Episode Five – Meredith Goldstein, Boston Globe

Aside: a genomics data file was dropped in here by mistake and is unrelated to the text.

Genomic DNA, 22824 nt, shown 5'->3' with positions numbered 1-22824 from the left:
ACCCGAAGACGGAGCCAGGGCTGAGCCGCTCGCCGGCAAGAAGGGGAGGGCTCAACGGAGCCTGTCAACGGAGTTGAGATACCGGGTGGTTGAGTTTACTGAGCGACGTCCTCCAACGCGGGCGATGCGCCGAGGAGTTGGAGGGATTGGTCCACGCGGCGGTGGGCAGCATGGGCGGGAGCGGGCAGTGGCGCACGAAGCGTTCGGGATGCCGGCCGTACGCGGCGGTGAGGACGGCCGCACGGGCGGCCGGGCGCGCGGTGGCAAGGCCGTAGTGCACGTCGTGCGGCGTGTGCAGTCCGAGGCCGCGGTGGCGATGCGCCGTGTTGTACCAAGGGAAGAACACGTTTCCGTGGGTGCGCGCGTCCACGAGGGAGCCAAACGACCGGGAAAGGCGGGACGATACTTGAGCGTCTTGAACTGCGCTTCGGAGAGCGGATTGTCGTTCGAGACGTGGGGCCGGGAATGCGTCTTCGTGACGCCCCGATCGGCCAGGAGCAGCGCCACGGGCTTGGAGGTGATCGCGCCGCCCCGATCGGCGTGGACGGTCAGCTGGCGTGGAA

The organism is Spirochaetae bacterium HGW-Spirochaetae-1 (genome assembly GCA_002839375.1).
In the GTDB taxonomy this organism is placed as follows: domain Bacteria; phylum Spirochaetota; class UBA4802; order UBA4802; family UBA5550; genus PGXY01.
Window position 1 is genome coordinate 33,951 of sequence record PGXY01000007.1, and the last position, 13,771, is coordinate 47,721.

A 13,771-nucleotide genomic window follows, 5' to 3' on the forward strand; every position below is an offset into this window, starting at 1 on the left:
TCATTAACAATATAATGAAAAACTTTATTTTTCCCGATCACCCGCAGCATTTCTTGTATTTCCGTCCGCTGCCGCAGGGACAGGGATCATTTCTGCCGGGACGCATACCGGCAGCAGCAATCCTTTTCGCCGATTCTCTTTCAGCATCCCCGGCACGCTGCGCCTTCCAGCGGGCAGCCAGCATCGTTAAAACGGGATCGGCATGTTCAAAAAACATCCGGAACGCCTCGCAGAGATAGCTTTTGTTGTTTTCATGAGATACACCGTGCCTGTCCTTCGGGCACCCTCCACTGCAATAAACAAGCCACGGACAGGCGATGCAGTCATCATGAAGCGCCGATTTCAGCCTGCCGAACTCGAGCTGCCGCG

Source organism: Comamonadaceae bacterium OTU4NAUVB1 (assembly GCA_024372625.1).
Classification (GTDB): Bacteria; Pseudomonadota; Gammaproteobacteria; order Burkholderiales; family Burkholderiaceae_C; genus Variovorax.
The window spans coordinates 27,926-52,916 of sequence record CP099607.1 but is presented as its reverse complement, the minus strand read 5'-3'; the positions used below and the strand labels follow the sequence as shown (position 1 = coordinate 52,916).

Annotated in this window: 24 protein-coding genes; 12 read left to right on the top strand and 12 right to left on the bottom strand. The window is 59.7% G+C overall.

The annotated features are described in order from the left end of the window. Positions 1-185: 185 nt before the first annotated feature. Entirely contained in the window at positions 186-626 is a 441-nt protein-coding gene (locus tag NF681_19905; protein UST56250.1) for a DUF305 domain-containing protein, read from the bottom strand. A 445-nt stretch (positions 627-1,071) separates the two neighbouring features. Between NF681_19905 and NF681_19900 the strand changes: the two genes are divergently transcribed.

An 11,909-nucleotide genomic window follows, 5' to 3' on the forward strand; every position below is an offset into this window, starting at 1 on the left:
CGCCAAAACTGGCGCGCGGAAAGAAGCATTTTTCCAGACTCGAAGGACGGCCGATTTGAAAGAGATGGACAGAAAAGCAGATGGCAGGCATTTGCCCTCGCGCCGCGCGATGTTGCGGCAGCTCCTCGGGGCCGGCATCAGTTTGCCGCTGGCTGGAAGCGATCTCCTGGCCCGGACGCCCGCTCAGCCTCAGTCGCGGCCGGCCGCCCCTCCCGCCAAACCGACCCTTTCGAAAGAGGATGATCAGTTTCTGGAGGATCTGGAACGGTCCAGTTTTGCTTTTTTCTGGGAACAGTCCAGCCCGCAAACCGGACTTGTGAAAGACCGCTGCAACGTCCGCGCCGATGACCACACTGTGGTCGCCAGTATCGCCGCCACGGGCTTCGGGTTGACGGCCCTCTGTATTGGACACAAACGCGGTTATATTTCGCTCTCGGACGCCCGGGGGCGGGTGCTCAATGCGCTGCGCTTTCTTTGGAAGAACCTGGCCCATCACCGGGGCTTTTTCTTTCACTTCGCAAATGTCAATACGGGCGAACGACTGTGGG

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Meredith Goldstein, author of “The Singles” and entertainment writer and Love Letters advice columnist for the Boston Globe, is the guest this week. Here’s some of the stuff we talked about: how being an advice columnist intersects with her real life (2:08), why being married or “in love” isn’t necessary to give love advice (4:42), how she treats Love Letters like group therapy in a way (7:28), details on her new Love Letters book (8:27), how her bladder impacts her decision not to write at Starbucks (11:04), her writing process, including naps and English muffins (12:01), the people she seeks advice/critiques from as she writes fiction and knowing how/when to weigh their opinions best (18:49), gaining the confidence she needed to write her first novel (25:04), the value of the ‘slow-build’ of a career arc (28:28), dealing with other writers’ material being similar to yours (32:06), in a career filled with potential rejection, when (or ever) is there a time to give it up? (35:54), the right way to pronounce Syracuse (42:39), the craziness that is working at the Syracuse student newspaper, the Daily Orange, and how that more than prepared her for the real newspaper world (43:58), the rode to her Boston Globe career (48:48), the future of the newspaper industry and the importance of making a paper essential to its readers, as the Marty Baron character—in real life, the editor who hired her—said in Spotlight (51:36), the logistics of the Love Letters column–how many submissions she gets, the male/female breakdown, etc. (54:52), the importance of having a quality, well-written blog for young writers looking to get that first big job (58:56), the ‘Holy Shit’ moments she’s had with regard to when “The Singles” came out (1:03:15) and Meredith takes her turn to ask me a question (1:04:50). Oh, and why you should always sign your book if you ever see it at a bookstore (1:06:19).

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